The Gap Map and Grothendieck’s Rising Sea

0
555
The Gap Map and Grothendieck’s Rising Sea

Mathematician Alexander Grothendieck, whose work is considered abstract even by mathematical standards, once described two ways of solving problems. The first takes the idea of a problem being a tough nut to crack quite literally:

“…put the cutting edge of the chisel against the shell and strike hard. If needed, begin again at many different points until the shell cracks—and you are satisfied.”

The second method is of a rather different character:

“The unknown thing to be known appeared to me as some stretch of earth or hard marl, resisting penetration. . . the sea advances insensibly in silence, nothing seems to happen, nothing moves, the water is so far off you hardly hear it. . . yet it finally surrounds the resistant substance.”

Philosopher Peter Godfrey-Smith gives another translation, more detailed and poetic, of this passage in his Metazoa: Animal Life and the Birth of the Mind:

“The sea advances insensibly and in silence, nothing seems to happen and nothing is disturbed… but it finally surrounds the stubborn substance, which little by little becomes a peninsula, then an island, then an islet, which itself becomes submerged, as if dissolved by the ocean stretching away as far as the eye can see.”

Working on the perennial problem of mind from the perspective of philosophy of biology, Godfrey-Smith’s interpretation of Grothendieck’s rising sea, first a promontory, transformed into an island, and then eventually submerged, is that, as we build knowledge around a problem, the problem may simply disappear, rather than being resolved in the way that the first method of problem solving seeks to resolve a problem.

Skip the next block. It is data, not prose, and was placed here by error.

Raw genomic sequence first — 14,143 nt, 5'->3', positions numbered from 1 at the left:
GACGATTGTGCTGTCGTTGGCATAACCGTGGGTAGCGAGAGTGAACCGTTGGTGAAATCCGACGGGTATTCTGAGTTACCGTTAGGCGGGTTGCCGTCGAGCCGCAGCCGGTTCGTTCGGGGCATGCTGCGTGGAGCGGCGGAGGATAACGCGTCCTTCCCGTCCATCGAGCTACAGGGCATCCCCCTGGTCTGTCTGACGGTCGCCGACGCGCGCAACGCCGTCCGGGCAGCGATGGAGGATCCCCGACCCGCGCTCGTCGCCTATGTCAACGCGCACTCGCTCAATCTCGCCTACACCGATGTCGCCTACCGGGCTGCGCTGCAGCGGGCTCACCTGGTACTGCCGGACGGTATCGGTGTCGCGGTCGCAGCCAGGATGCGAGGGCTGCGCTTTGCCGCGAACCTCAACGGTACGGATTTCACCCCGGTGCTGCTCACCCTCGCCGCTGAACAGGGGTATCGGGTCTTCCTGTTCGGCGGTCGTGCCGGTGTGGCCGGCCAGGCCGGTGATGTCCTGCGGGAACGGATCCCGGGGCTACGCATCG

What is this rising sea to us? NoRCEL has been collectively working on the Gap Map, which seeks to provide an overview of the whole field of origins of life research in order to identify the gaps that remain in this question of all questions. For while the origins of life is one of the great questions, a perennial question for humanity, now it is also a scientific question, and as a scientific question we want to analyze the complex whole of life into simpler parts, dividing our labour, as it were, but also dividing the problem. Some problems are solved, or nearly solved, while other and harder problems continue to elude us, and remain problems for the next generation of researchers.

The analytical approach of the gap map as I have described it exemplifies Grothendieck’s first method of solving problems, which is something we also see, in an almost literal enactment, in particle physics, in which ever-larger accelerators are constructed in order to strike elementary particles against each other until they crack and the physicist is satisfied. A similar decomposition of life might be understood in the same way, as we strike the origins of the living organism in several different ways until it cracks open and reveals its innermost secrets to us.

One might also call this the explicit approach to problem solving, since this method knows the problem, it wants to solve and focuses in on it until the desired results are obtained and the biologist is satisfied. And this is one way to pursue scientific understanding of the origins of life. But there is also the other method, which is, in a sense, implicit, or perhaps indirect.

As we build knowledge around the gaps in the gap map, we may find that these gaps become smaller over time—an island of the unknown, then an islet, and eventually even the islet of the unknown is inundated and the problem is submerged and disappears without actually being resolved in the way we may intend to resolve it when we explicitly identify the gap as a problem for origins of life research. By this method, the non-gaps are as crucial as the identified gaps, because it is on the sure ground of the non-gaps that we build further extensions of our knowledge that may eventually surround and subsume the gaps.